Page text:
Home appliance makers have shifted their focus towards compatibility with devices such as these listed above (which in no way covers all of the products available today), and this will surely be the trend for years to come.
Home IoT Security Issues
Just as any device connected to the internet today faces security risks, so do home IoT devices. According to telecommunications giant Ericsson, by 2025 there will be upwards of 25 billion IoT devices globally. Also according to them, there are a few critical takeaways regarding IoT security that the industry needs to apply;
- A reliable IoT infrastructure so that devices that run all the time are functional
- End-to-end security must be built in from the start in all devices
- Data is critical and must be accurate
- The use of 3GPP networks are recommended
- Traffic separation must be implemented for IoT devices
- TLS and IPSec protocols must be in place
- Devices must be GDPR compliant
- Devices must follow legislation and standards from regulatory bodies
So, following these guidelines, what are the safety issues concerning the IoT home today? Kaspersky has studied some of these security issues. Here’s a few of them;
- Hackers can launch a ransomware attack at your smart home, forcing you to pay up to gain back your home functionality
- Access any personal information you have shared with IoT home assistants
- Hijack your home IoT devices to extract their computing power for their own malicious purposes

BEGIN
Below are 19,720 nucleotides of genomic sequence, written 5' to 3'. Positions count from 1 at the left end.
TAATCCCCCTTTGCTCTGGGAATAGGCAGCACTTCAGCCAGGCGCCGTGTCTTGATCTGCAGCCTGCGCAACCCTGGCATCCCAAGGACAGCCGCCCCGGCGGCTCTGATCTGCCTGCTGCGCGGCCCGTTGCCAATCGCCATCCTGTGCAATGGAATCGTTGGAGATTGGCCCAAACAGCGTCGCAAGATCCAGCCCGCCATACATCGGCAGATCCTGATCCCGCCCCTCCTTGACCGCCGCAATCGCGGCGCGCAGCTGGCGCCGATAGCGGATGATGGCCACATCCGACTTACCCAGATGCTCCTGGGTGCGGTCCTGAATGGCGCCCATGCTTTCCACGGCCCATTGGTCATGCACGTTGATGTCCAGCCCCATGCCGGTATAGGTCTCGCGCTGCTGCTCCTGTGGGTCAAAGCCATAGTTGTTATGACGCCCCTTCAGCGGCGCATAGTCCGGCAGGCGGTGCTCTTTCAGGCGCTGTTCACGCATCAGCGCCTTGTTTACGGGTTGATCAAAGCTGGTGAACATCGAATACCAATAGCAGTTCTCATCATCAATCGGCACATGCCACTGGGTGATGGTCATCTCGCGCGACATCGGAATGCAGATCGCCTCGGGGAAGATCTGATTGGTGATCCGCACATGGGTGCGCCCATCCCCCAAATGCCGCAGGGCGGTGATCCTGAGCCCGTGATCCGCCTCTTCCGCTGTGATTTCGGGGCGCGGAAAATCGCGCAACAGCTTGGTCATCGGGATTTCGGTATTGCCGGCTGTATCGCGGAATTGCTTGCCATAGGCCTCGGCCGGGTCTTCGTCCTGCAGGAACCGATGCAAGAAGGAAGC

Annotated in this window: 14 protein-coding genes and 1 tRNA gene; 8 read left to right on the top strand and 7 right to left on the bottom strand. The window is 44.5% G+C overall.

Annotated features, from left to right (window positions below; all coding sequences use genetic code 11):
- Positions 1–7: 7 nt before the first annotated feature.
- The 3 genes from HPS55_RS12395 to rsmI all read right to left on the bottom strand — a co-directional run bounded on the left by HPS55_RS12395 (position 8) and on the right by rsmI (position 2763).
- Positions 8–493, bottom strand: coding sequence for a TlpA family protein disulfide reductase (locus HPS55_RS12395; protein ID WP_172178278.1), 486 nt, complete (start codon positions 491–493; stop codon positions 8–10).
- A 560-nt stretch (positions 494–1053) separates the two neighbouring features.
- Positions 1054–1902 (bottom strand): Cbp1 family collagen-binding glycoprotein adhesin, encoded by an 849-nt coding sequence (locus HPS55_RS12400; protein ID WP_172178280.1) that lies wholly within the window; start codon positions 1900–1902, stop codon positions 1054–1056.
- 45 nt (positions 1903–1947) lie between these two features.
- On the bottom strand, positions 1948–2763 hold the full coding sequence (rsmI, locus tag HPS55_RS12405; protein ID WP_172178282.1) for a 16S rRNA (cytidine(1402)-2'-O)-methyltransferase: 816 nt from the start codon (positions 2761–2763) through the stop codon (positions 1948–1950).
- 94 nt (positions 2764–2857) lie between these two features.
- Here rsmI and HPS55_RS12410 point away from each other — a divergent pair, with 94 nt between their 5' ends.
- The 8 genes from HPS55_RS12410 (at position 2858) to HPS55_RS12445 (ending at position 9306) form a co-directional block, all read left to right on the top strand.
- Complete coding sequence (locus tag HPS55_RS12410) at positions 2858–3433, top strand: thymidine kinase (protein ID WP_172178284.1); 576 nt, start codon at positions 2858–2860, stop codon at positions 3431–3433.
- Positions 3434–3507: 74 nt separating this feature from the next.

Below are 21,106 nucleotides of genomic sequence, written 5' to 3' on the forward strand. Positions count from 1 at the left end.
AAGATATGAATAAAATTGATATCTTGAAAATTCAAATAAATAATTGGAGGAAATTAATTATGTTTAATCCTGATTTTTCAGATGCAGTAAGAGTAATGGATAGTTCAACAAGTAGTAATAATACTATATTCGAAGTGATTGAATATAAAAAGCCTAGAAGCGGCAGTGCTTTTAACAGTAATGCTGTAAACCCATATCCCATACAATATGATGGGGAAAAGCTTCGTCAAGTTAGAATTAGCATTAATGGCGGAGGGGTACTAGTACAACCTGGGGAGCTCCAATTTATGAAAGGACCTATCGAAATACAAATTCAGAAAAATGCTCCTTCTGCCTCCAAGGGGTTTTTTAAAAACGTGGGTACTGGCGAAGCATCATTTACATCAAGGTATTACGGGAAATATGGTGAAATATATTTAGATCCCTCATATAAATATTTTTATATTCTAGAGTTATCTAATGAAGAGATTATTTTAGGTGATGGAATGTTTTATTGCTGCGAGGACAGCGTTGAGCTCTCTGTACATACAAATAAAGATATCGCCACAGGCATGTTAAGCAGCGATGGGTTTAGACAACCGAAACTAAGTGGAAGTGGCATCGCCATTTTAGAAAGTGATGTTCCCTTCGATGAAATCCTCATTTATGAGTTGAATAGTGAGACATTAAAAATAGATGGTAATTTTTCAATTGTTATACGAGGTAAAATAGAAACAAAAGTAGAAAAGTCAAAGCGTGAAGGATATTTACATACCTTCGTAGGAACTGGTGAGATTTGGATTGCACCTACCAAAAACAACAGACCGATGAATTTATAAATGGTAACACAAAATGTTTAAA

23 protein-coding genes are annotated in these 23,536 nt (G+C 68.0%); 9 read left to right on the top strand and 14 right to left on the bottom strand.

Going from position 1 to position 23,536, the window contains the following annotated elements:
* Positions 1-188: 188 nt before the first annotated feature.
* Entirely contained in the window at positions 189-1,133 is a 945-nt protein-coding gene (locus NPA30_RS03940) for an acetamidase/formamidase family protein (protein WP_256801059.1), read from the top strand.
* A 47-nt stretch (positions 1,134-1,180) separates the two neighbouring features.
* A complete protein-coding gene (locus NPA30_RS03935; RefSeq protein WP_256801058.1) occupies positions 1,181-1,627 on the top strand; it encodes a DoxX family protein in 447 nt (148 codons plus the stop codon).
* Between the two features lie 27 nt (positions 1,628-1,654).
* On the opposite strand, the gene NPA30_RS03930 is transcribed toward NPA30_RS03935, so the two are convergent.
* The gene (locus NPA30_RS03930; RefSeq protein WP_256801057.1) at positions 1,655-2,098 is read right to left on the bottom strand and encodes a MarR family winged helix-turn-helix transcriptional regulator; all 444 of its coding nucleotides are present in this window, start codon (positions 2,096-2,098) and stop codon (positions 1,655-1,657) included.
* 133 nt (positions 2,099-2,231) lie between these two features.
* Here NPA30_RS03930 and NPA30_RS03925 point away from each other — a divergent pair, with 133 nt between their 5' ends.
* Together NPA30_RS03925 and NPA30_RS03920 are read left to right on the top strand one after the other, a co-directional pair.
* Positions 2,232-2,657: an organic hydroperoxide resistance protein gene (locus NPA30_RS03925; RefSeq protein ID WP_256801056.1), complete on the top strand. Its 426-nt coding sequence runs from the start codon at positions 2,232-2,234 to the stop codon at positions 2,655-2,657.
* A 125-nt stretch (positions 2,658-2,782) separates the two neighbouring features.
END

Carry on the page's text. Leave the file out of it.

Let’s follow up with some real-world examples (some are quite interesting) where IoT devices were hacked;
- Hackers gained access to a casino by breaching an internet-enabled thermometer, thereby gaining access to the customer database
- CNN vulnerability testing managed to gain access to home security cameras via a simple method because the devices were not security-enabled
- A hacker gained access to an IoT enabled baby monitor, later threatened that he will kidnap the baby
- Ring (owned by Amazon) has had multiple security camera hack incidents
- According to the FBI, smart TVs can be hacked into in order to use the integrated microphone and camera
- IoT-enabled ‘smart bulbs’ can be hacked to exploit other connected devices
To sum up, hackers can exploit smart home IoT devices, as you can see from the examples above. Not everything needs to be so gloomy though, as there is always information available and solutions to every problem.
How To Ensure Safety On Your Home IoT Devices
We have seen how much trouble home IoT enabled devices can potentially enable. However, here are some things you can modify on your devices that will definitely help with that;
- Use long, mixed, and difficult passwords on all of your devices, including your router
- Try to avoid using public Wi-Fi, or use a VPN when you do
- Set-up a guest network for your guests to use at home, as well as a separate network for your IoT devices
- Secure router by disabling WPS and enabling WPA2 protocol
- Enable all the high-level security features on your IoT devices
- Make sure that you enable automatic updates on your IoT devices
- Make sure your router is configured properly and disable unnecessary services
- Do your research and only use legitimate products and corresponding software